Gubareva and her fiancé, Sandy Booker, had bought tickets for the musical to celebrate her being granted a visa for America. She later negotiated the release of non-Russian hostages with Movsar Barayev, the terrorist leader.

On day two of the stand-off, I twice talked my way into the building to interview the militants, who released the British hostage Peter Low to me.

Wearing camouflage and a black woollen beret, and cradling an AK-47, Barayev, 23, exuded confidence when I met him in the theatre, which was surrounded by Russian snipers and special forces troops. He appeared unmasked in the interview I filmed, swearing on the Koran and declaring: “I crave to die more than you crave to live.”

“This is a dream come true,” he said, hours before he and his accomplices were killed by anti-terrorist forces. “Our task was to come here and take hostages. We have done that. Now we have no plans to leave with the hostages. We don’t care. Our aim is not to stay alive, it is to force Russian troops out of Chechnya.” While the operation to enter the building was all but flawless militarily, the emergency services’ efforts were a shambles. There were not enough ambulances or doctors, choking hostages were dumped on the street, and the dead and dying were piled up in buses whose drivers did not know the way to hospital — some victims reached it only six hours after the siege ended.

Gubareva last saw Sasha alive when the two fell asleep a few hours before the gas was pumped in. After coming out of a coma, she took two days to find the bodies of her daughter and Booker. Doctors later confirmed Sasha had been crushed under a bus-load of victims.

“They say time heals but in my case it absolutely does not,” said Gubareva. “Every year the pain becomes harder to bear, and that is worsened by the truth being hidden. I won’t give up until I know the names of those who are to blame.”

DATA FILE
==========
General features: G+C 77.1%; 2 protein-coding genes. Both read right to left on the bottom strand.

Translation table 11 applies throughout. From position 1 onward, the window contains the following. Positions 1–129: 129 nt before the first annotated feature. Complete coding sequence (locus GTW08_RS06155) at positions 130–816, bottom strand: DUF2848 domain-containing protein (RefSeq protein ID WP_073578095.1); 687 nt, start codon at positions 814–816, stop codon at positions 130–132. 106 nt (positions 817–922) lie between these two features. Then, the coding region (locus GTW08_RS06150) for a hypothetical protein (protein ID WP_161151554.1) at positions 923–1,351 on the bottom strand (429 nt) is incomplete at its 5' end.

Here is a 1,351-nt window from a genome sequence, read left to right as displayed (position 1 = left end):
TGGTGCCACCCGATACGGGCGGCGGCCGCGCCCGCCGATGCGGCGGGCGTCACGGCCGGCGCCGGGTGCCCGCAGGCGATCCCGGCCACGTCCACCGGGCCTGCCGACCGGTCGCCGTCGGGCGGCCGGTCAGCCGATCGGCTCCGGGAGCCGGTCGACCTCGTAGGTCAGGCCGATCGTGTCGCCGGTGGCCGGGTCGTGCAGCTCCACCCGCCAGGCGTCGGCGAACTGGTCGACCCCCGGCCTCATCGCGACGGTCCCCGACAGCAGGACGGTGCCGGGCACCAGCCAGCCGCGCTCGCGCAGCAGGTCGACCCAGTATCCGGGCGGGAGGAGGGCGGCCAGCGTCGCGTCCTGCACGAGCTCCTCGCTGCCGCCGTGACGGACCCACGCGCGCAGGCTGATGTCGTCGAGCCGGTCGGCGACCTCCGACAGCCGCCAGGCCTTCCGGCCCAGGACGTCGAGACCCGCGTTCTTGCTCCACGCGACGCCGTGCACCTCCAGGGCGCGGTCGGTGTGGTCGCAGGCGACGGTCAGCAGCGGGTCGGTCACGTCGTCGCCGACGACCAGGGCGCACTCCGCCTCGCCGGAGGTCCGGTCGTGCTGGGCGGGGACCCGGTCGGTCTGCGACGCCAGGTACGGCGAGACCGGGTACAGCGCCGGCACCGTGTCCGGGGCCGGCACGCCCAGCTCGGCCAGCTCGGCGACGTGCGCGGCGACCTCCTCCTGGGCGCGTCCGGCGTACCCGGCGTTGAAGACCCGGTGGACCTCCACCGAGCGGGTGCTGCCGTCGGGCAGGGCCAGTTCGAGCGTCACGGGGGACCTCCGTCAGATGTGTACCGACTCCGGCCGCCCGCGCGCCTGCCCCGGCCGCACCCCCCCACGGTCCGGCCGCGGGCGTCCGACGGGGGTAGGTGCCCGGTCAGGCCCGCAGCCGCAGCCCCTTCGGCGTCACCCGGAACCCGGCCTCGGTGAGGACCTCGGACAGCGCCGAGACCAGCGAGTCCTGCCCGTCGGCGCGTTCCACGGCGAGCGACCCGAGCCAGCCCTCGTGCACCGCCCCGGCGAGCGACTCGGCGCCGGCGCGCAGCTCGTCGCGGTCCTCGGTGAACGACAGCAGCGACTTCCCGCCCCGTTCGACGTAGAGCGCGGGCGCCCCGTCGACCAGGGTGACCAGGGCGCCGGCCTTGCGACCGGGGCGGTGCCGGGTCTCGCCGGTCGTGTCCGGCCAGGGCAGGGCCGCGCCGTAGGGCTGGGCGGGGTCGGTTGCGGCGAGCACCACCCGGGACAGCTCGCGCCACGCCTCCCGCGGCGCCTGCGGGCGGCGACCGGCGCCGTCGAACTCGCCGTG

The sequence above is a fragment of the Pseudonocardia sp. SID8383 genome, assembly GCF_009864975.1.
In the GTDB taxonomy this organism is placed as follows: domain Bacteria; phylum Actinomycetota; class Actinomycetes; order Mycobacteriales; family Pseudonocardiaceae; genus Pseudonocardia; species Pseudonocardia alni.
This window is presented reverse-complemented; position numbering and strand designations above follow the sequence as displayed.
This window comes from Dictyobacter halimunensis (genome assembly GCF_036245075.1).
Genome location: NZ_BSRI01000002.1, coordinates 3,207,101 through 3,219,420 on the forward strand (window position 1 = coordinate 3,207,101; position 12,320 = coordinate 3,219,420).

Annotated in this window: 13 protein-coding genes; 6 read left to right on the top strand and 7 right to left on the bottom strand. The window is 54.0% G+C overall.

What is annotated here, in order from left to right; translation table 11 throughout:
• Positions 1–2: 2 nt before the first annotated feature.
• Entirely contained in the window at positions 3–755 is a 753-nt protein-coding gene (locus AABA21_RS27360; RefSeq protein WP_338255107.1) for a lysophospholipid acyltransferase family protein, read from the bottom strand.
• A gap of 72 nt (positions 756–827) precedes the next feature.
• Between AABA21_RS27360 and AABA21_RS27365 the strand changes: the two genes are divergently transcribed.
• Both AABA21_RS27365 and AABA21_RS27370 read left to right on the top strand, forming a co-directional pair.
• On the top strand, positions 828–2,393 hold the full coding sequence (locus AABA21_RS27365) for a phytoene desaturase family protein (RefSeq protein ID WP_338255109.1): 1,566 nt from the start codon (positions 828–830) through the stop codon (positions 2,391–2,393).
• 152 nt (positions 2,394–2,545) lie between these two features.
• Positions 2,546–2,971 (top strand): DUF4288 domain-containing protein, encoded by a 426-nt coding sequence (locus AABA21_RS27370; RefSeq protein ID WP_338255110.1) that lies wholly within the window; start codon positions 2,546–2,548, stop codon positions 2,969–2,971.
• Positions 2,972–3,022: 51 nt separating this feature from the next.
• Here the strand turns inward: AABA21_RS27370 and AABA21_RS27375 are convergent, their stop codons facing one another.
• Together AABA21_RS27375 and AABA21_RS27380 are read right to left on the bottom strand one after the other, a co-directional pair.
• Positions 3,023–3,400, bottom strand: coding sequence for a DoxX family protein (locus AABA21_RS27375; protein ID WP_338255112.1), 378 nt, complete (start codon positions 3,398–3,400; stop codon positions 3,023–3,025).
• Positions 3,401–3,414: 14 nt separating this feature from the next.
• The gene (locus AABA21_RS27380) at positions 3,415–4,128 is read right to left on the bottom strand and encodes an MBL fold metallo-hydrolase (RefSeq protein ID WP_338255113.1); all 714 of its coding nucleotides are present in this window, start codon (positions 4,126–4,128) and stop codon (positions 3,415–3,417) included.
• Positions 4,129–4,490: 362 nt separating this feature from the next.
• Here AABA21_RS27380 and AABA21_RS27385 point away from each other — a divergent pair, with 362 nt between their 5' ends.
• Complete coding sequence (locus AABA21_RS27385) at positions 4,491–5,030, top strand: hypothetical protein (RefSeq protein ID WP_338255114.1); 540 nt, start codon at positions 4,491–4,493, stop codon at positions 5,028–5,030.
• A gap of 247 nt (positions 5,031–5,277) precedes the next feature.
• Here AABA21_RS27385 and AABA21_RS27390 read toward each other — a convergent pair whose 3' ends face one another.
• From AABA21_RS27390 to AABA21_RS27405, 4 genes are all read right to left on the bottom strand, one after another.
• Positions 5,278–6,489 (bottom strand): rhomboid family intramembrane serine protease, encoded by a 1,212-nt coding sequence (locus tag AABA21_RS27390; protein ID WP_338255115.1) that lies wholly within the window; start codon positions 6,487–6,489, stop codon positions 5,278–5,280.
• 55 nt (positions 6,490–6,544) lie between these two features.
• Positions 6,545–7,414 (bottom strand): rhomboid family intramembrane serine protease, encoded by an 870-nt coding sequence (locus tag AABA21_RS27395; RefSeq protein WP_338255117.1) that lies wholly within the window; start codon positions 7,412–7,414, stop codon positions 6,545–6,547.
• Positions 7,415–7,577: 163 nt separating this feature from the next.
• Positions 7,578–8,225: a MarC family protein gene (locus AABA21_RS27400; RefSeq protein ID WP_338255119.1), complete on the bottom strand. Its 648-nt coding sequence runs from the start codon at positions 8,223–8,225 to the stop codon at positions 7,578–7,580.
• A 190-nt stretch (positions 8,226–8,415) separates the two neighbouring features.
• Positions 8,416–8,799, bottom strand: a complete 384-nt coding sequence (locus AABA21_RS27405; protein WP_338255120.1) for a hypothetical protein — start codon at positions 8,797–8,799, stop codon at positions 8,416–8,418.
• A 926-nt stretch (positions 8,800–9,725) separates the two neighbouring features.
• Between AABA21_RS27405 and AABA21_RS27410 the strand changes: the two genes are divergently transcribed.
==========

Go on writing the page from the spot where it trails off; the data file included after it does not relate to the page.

The Sunday Times


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  Comments (2)
1. Written by уке, on 28-01-2013 23:15
Изобретатель химического газа — Гончаров Валери Михайлович.
2. Админу о комментарии
Written by Анна, on 01-02-2013 02:00
1. Если автор сообщает чьи-то данные, то неплохо самому назвать хотя бы свое имя.
2. Имя любого человека следует писать правильно.
3. Выражение «изобретатель химического газа» с точки зрения русского языка находится за гранью добра и зла.
4. Гончаровых Валериев Михайловичей на 140 миллионов населения, даже с учетом подходящего возраста и проживания в большом городе, многовато будет. Где хоть какие-то детали и, главное, доказательства? Все это просто бредовый анонимный донос.






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имя.
2. Имя любого человека следует писать правильно.
3. Выражение «изобретатель химического газа» с точки зрения русского языка находится за гранью добра и зла.
4. Гончаровых Валериев Михайловичей на 140 миллионов населения, даже с учетом подходящего возраста и проживания в большом городе, многовато будет. Где хоть какие-то детали и, главное, доказательства? Все это просто бредовый анонимный донос.